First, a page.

Here is a fascinating and nostalgic project that kept me up many, many nights last summer (creating it, not playing the game!). I had long thought it would be exciting to try to generate video from a PIC, and with built-in A/D converters available for the paddles, the game of Pong seemed an obvious application to prove the concept.
The most amazing thing about this project is the small number of parts. My boss joked that it involves 17 cents worth of parts and 1000 dollars worth of programming. But don’t worry — the code is free to you! That means you can build this TV pong game in a very short time, or adapt the generic “video engine” portion of the program to make your own video-from-a-PIC project.
At the heart of the circuit is a cute one-transistor driver circuit that generates the NTSC voltages for white (1v), black (.3v) and sync (0v), depending on whether the PIC pin is driven high, low, or allowed to float. With careful programming, I was able to achieve accurate NTSC timings, something most computer and video game outputs do not take the trouble to do. That means you can use this video engine with confidence in broadcast or other applications where correct timings are important.
I call this project VCR Pong because the output signal is actually NTSC composite video, and the most common way to view it is to connect it to the video in jack on a VCR. (How about that old non-HiFi machine that eats tapes? Get it out and have fun with it again!) Naturally any monitor or television capable of directly accepting a video input will work. Or, you can get a ready-made RF modulator and add it for a more traditional approach to Pong.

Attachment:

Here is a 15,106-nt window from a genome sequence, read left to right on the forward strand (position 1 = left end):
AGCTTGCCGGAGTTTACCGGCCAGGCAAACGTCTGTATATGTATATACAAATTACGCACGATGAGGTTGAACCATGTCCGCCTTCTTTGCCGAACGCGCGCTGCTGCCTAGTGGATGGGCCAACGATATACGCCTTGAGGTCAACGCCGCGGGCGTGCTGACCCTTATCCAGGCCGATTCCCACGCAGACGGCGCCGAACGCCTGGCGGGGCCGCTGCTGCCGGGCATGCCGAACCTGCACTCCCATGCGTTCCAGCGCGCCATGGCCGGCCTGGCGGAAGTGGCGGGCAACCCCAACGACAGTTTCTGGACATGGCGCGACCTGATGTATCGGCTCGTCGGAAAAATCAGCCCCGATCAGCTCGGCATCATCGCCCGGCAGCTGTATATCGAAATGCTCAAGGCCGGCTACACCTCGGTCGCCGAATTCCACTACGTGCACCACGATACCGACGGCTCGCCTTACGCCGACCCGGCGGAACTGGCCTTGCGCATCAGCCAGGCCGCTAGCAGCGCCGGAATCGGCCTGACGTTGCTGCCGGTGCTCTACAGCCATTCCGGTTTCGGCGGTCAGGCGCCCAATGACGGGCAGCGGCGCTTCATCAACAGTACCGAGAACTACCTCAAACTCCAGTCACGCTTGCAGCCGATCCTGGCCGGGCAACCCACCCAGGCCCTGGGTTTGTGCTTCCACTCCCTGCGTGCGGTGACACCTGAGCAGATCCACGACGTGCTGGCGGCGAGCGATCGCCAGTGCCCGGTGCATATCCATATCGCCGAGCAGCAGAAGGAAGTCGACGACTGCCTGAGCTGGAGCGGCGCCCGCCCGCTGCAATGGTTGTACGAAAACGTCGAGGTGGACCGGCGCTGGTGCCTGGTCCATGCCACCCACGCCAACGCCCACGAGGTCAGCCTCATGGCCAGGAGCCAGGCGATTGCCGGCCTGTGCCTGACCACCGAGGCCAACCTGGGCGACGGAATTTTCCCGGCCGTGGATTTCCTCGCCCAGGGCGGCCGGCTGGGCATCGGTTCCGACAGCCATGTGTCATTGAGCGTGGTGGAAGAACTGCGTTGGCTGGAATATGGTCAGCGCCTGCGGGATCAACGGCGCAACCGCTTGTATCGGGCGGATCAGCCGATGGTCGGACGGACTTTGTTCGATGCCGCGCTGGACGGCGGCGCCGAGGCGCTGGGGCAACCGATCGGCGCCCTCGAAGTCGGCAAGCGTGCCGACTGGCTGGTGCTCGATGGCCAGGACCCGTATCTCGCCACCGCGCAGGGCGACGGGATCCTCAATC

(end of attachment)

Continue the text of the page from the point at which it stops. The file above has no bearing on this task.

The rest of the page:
The code uses the Parallax instruction syntax, so you’ll either need to use Parallax’s SPASM.EXE (available for free on [url=http://www.parallaxinc.com/]Parallax’s web site[/url]) or Tech-Tools’s CVASM16.EXE (available for evaluation on [url=http://www.tech-tools.com/]Tech-Tools’s web site[/url]). You can also download the preassembled object file below, in INXH8M format, for use with any device programmer.
Copyright 1998 [url=http://dt.prohosting.com/pic/]David B. Thomas[/url]Parts:C1-3 .1 uF
C4-5 22 pF (leave off when building in breadboard)
C6 10 uF
Q1 2N4124, 2N2222, 2N3904 or equiv. NPN
R4 75 ohm
R5-6 10K linear taper pots (greater than 20K won’t work)
U1 Microchip PIC16C711 controller
U2 LM340T5 or 7805 5 volt 3 terminal regulator
XT1 16 MHz crystal